The billions of Christmas cards that are thrown away.
The food we don’t end up eating, or the food we do eat, and which hangs around our hips as permanent Christmas rolls of a different sort.

You see Earth, it’s awkward. I am uncomfortable with the excess and wastage caused by my family, but I am a bit of a Christmas-tragic, and I am hardly going to lead the charge for cancelling it. I’m no Grinch.
So here is what I promise to do, my New Year Resolutions if you will.

I promise that anything that can be recycled from this Christmas, will be recycled (even if it’s quicker and easier just to dump everything in the bin).
I promise to eat the entire box of Whitman’s (and the Favourites and the Quality Street) and not waste a single one.

I promise to sit my kids down and explain that the true meaning of Christmas is not actually ‘she who dies with the most toys, wins’.
I promise to surreptitiously ‘borrow’ some of the myriad toys gifted to my children this year, and dole them out during the year for special occasions rather than go and buy MORE toys, which I am known to do.

I promise to set up a Secret Santa system next Christmas with both sets of Awesome Grandparents so that each child receives fewer gifts.
I promise to encourage my kids to make handmade gifts for each other next Christmas.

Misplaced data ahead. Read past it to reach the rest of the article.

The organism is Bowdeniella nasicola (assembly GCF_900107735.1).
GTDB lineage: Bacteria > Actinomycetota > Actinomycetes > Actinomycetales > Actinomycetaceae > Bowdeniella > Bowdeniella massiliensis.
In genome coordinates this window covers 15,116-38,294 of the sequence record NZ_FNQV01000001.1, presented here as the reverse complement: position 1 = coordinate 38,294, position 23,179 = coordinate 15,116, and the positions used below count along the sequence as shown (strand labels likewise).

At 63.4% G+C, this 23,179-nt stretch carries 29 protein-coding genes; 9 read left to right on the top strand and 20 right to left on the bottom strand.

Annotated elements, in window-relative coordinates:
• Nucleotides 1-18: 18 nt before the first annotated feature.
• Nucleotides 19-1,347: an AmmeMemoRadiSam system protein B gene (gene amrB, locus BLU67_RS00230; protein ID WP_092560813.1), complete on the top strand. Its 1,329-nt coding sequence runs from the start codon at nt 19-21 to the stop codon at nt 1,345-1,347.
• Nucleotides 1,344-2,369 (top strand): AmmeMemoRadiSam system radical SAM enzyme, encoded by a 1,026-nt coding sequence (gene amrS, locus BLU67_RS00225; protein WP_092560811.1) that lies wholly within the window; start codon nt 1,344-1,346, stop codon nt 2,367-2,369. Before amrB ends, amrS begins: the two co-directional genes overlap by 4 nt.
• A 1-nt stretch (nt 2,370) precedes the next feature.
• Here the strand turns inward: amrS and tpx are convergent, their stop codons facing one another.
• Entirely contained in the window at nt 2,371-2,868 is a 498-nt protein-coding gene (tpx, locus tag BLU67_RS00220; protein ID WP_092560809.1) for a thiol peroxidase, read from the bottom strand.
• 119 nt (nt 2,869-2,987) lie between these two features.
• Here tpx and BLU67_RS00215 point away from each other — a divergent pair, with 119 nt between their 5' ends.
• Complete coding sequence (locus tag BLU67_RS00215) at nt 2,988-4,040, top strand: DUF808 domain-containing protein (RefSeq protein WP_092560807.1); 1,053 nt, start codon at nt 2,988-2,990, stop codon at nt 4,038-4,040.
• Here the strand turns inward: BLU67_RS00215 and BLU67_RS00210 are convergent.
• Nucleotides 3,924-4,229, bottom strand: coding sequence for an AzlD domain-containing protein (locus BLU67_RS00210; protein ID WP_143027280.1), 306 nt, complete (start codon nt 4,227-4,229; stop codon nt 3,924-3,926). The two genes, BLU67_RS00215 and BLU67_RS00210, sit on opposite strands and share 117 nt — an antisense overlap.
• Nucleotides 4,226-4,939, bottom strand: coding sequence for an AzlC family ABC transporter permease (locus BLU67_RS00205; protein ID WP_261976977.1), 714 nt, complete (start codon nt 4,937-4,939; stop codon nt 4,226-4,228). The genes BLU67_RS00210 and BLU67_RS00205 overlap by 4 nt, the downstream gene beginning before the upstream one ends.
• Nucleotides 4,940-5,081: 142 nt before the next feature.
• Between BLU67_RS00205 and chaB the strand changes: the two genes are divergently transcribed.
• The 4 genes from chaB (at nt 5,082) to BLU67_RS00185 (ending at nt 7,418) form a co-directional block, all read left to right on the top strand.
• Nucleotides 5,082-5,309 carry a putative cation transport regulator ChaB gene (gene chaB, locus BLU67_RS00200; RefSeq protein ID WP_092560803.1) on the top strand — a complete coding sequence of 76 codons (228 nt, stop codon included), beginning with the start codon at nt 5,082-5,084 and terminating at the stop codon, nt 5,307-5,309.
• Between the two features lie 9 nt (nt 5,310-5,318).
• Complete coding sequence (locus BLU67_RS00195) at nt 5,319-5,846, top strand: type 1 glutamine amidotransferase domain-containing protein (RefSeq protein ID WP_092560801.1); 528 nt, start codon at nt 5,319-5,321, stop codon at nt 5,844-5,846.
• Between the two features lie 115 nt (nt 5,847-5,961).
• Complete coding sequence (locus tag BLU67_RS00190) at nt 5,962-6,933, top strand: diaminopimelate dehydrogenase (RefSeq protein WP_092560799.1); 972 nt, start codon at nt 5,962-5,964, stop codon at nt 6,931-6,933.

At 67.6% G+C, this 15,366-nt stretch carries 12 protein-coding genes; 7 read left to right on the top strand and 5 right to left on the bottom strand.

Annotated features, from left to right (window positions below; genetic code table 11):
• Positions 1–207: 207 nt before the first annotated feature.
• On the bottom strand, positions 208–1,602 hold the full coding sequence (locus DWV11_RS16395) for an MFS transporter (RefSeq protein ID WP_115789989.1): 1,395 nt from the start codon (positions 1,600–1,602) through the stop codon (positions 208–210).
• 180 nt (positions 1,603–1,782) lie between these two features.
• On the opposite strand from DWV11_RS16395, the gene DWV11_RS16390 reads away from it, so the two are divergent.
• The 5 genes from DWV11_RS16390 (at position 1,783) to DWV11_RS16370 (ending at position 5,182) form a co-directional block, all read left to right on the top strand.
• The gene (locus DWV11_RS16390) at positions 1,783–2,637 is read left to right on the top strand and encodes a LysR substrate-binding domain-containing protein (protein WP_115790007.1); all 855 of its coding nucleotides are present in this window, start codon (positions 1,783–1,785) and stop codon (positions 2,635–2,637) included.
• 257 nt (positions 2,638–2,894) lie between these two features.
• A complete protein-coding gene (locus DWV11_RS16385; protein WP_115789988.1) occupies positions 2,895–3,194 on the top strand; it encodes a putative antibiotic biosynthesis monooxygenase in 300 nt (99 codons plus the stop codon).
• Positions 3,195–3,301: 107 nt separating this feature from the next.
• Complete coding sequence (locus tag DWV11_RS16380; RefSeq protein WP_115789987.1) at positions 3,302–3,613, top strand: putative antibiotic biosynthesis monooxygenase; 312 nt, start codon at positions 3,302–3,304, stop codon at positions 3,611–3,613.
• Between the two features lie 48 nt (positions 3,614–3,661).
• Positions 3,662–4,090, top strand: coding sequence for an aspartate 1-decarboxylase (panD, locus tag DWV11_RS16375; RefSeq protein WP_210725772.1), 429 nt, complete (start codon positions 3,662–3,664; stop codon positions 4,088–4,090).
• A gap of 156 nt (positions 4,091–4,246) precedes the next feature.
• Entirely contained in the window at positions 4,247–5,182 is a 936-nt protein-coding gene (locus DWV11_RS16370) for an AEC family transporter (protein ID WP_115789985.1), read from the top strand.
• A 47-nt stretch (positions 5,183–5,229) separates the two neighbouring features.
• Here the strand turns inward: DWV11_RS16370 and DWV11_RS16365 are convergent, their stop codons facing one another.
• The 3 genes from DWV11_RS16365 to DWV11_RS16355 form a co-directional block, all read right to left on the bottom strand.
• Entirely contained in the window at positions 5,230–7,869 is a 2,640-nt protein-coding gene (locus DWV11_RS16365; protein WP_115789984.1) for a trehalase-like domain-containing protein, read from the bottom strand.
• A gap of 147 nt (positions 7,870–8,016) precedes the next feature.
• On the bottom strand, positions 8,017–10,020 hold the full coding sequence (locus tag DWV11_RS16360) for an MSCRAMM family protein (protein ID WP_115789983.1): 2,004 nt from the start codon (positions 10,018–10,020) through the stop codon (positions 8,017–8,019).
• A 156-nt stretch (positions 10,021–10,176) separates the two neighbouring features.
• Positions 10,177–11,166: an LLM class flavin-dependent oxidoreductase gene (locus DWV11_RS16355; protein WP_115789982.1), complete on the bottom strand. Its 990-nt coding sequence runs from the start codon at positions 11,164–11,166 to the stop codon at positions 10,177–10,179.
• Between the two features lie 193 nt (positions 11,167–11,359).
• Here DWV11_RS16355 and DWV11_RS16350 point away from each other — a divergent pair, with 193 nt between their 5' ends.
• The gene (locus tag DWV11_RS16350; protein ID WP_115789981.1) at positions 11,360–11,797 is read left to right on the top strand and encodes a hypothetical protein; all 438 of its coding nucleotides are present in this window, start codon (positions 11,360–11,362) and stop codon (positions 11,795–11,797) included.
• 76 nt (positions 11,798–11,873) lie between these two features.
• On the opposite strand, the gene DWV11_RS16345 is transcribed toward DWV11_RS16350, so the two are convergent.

I promise to use the ten thousand gift bags I have stored in my cupboard next year, rather than buying more wrapping paper (and I will give some to the Awesome Grandparents as well).
I promise to have a good clean up during the year, and make sure that toys my children no longer use, find a good home.

Finally, I promise that I will remember this letter to you, and the weight of excess consumption I feel right now, and endeavour to do better (ie do less) next Christmas.

Please forgive me the multiple Barbie Boxes up your lady parts.



  1. I hear you! I saw a row of depressing Christmas T-shirts this year in the shops with materialistic messages like "Christmas is all about ME! ME! ME!" and "Drop the loot off here Santa" etc etc... I really don't want my kids to think that's what Christmas is all about!

    I bought one huge roll of good quality wrapping paper about 6 years ago and it's still going strong... I think it is about 100m? I also keep lots of those gift bags but haven't reused any yet.. must do that! Thankfully the packaging wasn't too bad for us this year (our kids are 1 and 2 so they didn't get a huge pile of toys), and we kept the bin overflow to a minimum by taking each present out of its nest of cardboard/wires when we bought it, and then wrapping it with batteries etc all ready to be played with immediately on Christmas Day (because toddlers are not the most patient of people!)

  2. I hear you Pamela, our baby was more than satisfied with some plastic measuring spoons and a ball of scrunched up wrapping paper. Babies are easy to please... maybe the trick to Christmas is not let the kids grow up. When they learn to talk, they learn to ask for things.. When they watch TV, they begin to ask for whatever is advertised. When they get to school, they begin to compare what they get with their friends.